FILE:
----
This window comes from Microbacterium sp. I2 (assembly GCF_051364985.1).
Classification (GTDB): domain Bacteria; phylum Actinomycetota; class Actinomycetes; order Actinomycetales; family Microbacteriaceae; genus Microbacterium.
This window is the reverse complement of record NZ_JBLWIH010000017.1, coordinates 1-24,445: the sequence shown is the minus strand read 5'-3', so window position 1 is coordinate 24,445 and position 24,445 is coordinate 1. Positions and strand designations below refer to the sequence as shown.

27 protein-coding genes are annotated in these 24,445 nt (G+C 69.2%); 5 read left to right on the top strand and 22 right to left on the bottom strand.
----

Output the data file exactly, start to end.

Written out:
This window comes from Microbacterium sp. I2 (assembly GCF_051364985.1).
Classification (GTDB): domain Bacteria; phylum Actinomycetota; class Actinomycetes; order Actinomycetales; family Microbacteriaceae; genus Microbacterium.
This window is the reverse complement of record NZ_JBLWIH010000017.1, coordinates 1-24,445: the sequence shown is the minus strand read 5'-3', so window position 1 is coordinate 24,445 and position 24,445 is coordinate 1. Positions and strand designations below refer to the sequence as shown.

27 protein-coding genes are annotated in these 24,445 nt (G+C 69.2%); 5 read left to right on the top strand and 22 right to left on the bottom strand.